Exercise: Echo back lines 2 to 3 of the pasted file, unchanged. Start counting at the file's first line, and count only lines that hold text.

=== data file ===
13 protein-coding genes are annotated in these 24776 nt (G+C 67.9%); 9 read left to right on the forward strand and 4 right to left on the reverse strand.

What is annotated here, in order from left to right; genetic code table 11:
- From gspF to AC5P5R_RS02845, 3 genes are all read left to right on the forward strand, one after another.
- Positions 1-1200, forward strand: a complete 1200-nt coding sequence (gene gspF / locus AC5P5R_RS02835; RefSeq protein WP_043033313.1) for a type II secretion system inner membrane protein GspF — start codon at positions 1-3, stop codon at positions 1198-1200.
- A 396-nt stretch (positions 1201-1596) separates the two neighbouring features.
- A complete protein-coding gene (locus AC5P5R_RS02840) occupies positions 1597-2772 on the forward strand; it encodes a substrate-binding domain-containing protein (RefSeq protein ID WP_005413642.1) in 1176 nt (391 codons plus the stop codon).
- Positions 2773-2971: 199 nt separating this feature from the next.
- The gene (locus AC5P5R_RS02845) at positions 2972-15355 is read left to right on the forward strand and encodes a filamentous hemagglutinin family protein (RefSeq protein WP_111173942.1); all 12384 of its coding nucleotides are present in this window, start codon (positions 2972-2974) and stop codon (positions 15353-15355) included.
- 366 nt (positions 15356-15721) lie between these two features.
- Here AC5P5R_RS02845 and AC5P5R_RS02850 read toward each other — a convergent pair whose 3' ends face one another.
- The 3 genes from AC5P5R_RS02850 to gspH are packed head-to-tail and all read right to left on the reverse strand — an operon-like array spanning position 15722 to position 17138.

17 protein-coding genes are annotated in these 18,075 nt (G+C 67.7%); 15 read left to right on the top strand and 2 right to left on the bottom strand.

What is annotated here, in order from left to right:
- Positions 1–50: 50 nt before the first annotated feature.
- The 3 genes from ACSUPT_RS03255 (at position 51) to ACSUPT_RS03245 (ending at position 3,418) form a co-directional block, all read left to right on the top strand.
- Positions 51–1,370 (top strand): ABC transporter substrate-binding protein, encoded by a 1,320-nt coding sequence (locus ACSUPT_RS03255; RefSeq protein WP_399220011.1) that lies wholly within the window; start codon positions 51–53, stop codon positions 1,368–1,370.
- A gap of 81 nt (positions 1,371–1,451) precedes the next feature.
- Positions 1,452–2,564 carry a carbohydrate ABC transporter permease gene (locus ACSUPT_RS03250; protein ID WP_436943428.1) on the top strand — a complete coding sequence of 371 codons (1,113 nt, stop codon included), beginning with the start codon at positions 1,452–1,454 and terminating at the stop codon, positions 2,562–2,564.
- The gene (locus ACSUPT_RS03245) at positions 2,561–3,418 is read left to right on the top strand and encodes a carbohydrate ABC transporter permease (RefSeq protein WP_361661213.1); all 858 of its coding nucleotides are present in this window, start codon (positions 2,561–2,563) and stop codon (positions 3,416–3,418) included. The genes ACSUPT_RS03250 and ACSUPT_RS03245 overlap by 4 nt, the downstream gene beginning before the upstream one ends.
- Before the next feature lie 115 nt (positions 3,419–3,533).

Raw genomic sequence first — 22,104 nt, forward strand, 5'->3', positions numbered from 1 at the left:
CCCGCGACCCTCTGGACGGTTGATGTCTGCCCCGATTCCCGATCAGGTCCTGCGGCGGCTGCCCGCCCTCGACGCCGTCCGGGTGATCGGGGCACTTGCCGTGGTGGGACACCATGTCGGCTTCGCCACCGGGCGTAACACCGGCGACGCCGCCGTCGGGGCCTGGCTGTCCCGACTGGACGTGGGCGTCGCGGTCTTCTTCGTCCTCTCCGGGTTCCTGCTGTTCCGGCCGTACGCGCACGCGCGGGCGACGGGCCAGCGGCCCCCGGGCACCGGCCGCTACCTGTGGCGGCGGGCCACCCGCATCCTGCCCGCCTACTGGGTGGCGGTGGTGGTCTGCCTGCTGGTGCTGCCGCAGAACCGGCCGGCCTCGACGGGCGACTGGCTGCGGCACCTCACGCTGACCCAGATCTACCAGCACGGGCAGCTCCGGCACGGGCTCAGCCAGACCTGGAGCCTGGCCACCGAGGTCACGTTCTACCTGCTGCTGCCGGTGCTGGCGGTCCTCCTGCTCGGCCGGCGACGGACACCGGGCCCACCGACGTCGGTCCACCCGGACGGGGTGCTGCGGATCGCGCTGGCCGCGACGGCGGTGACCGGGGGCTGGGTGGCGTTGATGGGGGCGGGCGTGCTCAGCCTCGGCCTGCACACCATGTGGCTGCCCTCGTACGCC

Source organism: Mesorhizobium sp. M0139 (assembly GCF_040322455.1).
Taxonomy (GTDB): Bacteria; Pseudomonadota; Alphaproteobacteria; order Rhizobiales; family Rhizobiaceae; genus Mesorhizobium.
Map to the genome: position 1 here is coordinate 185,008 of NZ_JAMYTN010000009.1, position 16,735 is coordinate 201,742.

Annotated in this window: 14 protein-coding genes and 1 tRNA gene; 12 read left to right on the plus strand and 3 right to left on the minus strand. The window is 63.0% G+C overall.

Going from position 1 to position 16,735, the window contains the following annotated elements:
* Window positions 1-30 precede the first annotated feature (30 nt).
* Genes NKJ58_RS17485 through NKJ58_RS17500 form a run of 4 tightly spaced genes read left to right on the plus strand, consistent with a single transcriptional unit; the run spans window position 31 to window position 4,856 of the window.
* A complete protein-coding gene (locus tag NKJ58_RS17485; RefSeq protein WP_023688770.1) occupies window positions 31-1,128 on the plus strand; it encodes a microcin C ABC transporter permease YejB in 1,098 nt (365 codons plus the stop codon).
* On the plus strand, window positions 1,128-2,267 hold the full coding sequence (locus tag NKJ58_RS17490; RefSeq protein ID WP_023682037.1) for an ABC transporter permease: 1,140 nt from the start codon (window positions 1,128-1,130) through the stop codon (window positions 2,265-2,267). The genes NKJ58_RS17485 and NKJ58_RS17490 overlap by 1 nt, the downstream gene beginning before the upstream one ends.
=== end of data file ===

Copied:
What is annotated here, in order from left to right; genetic code table 11:
- From gspF to AC5P5R_RS02845, 3 genes are all read left to right on the forward strand, one after another.